Now, in the wake of that bombshell, the company says it’s closing Xbox Entertainment Studios, its nascent interactive entertainment wing formed in 2012 to create original television content for the company’s Xbox Live online service. On the chopping block are roughly 200 jobs in California and British Columbia (it’s not clear if all 200 are layoffs, or whether some of those jobs will wind up reshuffled within the company).

Bearish as analysts have been about Microsoft’s Xbox program in general, and especially in light of CEO Satya Nadella’s recent assurances about Redmond’s commitment to the Xbox brand, I’m not sure anyone saw this coming (and despite the fact that in hindsight Nadella said nothing specific about Xbox Entertainment Studios in that note — I assumed, as I’m sure most did, that when he talked Xbox, he meant the whole enchilada).

Xbox Entertainment’s biggest projects were arguably Halo: Nightfall, an upcoming digital feature, and a Halo TV series staged in the popular sci-fi universe and produced by Steven Spielberg. Xbox Entertainment’s closure doesn’t spell the end for those projects or even of Microsoft’s interest in original programming, but it means the scope for such projects will change.

After the closure announcement, Microsoft Studios head Phil Spencer issued a memo committing to original programming “already in production,” including the documentary series Signal to Noise and both Halo: Nightfall and the Halo TV series, “which will continue as planned with [Halo developer] 343 Industries.”

Xbox will continue to support and deliver interactive sports content like ‘NFL on Xbox,’ and we will continue to enhance our entertainment offering on console by innovating the TV experience through the monthly console updates. Additionally, our app partnerships with world-class content providers bringing entertainment, sports and TV content to Xbox customers around the world are not impacted by this organizational change in any way and remain an important component of our Xbox strategy.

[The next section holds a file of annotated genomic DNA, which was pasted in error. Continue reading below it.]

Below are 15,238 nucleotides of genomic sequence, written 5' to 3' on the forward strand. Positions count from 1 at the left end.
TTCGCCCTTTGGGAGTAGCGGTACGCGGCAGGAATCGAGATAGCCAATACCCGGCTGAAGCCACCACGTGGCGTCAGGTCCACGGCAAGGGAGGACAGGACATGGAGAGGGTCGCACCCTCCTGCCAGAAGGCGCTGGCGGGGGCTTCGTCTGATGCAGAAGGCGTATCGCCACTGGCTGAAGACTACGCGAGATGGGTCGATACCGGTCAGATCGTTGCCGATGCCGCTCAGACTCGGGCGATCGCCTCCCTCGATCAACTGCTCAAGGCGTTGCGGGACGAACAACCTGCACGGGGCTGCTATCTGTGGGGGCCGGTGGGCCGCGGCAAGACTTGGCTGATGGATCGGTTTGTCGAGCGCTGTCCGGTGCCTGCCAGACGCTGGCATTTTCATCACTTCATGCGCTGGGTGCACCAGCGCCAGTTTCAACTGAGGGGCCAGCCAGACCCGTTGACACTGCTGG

Despite Spencer’s assurances, this is Microsoft pretty clearly hitting the eject button on a dedicated content-creation studio shortly after takeoff. It’s not clear what went wrong, or even if something did. My guess would be that Nadella viewed the studio’s standalone existence in the company hierarchy as too far outside his reimagined (or, you could argue, doubled-down-on) wheelhouse, that wheelhouse being “a productivity and platform company for the mobile-first and cloud-first world.”

Read through Nadella’s missive again, and in view of what’s happened, it’s easier to see how Xbox Entertainment Studios hit the cutting room floor today, though that’ll do nothing to assuage studio talent fresh out of a job.

MONEY Microsoft

Why Microsoft Is Laying Off 18,000 People—During a Tech Boom

It's tough to be a desktop giant in a mobile app world.

+ READ ARTICLE

At a time when young social-media companies are being snapped up for billions and private investors seem eager to throw money at even kooky-sounding ideas—Yo!—Microsoft, that stalwart of the last great tech boom, has struggled to gain its footing. If you can call posting $5 billion in profits each quarter struggling. The upshot: A company that once seemed almost as if it could print money at will plans to cut 18,000 jobs over the next year.

What changed? While Microsoft once seemed to have locked up the PC market, the rise of smartphones and other mobile devices has opened up new avenues for competitors. Here’s how Microsoft lost it’s mojo in three charts:

Mobile killed the PC star

Microsoft earned a fearsome reputation in the ’80s and ’90s for locking up the personal computer market with its Windows operating system and productivity add-on Office. It even endured a painful antitrust case, when this feat seemed to give it an unshakeable grip on the computing sector. But then came the smartphone and the tablet. Today PC sales are declining. So while there’s a good chance you’re still using Windows in your cubicle at work, once you get home you’re watching movies on your iPad or playing games on your Andriod phone. PC sales have tumbled, something that’s only expected to continue. Fewer PCs, ultimately means, fewer copies of Windows and Office.

IDC Worldwide Quarterly PC Tracker, May 2014

Windows Phones haven’t broken through